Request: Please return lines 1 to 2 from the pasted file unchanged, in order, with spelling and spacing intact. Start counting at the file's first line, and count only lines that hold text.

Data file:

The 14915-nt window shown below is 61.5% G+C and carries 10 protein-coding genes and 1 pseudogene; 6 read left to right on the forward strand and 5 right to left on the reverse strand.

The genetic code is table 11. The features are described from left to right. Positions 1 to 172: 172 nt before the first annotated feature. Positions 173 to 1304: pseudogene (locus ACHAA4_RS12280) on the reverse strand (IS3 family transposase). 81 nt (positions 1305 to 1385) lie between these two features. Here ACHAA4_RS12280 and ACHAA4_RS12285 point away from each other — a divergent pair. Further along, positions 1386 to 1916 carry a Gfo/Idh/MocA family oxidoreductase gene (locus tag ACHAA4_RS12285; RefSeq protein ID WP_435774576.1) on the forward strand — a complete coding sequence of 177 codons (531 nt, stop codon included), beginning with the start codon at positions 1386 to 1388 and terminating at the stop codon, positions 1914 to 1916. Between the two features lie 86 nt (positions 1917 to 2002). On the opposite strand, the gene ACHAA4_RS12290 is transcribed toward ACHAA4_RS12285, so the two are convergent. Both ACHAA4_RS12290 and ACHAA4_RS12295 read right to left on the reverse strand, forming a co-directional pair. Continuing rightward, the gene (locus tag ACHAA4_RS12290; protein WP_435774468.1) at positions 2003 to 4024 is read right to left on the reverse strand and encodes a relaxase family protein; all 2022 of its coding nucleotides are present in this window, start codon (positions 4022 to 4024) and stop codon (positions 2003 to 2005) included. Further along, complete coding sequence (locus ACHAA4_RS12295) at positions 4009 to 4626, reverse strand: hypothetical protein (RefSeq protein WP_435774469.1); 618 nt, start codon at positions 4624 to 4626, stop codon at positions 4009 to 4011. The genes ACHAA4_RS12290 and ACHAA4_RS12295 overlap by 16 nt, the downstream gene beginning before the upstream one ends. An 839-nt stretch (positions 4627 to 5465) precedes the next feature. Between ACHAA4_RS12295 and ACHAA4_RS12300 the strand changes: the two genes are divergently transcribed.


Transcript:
The 14915-nt window shown below is 61.5% G+C and carries 10 protein-coding genes and 1 pseudogene; 6 read left to right on the forward strand and 5 right to left on the reverse strand.

The genetic code is table 11. The features are described from left to right. Positions 1 to 172: 172 nt before the first annotated feature. Positions 173 to 1304: pseudogene (locus ACHAA4_RS12280) on the reverse strand (IS3 family transposase). 81 nt (positions 1305 to 1385) lie between these two features. Here ACHAA4_RS12280 and ACHAA4_RS12285 point away from each other — a divergent pair. Further along, positions 1386 to 1916 carry a Gfo/Idh/MocA family oxidoreductase gene (locus tag ACHAA4_RS12285; RefSeq protein ID WP_435774576.1) on the forward strand — a complete coding sequence of 177 codons (531 nt, stop codon included), beginning with the start codon at positions 1386 to 1388 and terminating at the stop codon, positions 1914 to 1916. Between the two features lie 86 nt (positions 1917 to 2002). On the opposite strand, the gene ACHAA4_RS12290 is transcribed toward ACHAA4_RS12285, so the two are convergent. Both ACHAA4_RS12290 and ACHAA4_RS12295 read right to left on the reverse strand, forming a co-directional pair. Continuing rightward, the gene (locus tag ACHAA4_RS12290; protein WP_435774468.1) at positions 2003 to 4024 is read right to left on the reverse strand and encodes a relaxase family protein; all 2022 of its coding nucleotides are present in this window, start codon (positions 4022 to 4024) and stop codon (positions 2003 to 2005) included. Further along, complete coding sequence (locus ACHAA4_RS12295) at positions 4009 to 4626, reverse strand: hypothetical protein (RefSeq protein WP_435774469.1); 618 nt, start codon at positions 4624 to 4626, stop codon at positions 4009 to 4011. The genes ACHAA4_RS12290 and ACHAA4_RS12295 overlap by 16 nt, the downstream gene beginning before the upstream one ends. An 839-nt stretch (positions 4627 to 5465) precedes the next feature. Between ACHAA4_RS12295 and ACHAA4_RS12300 the strand changes: the two genes are divergently transcribed.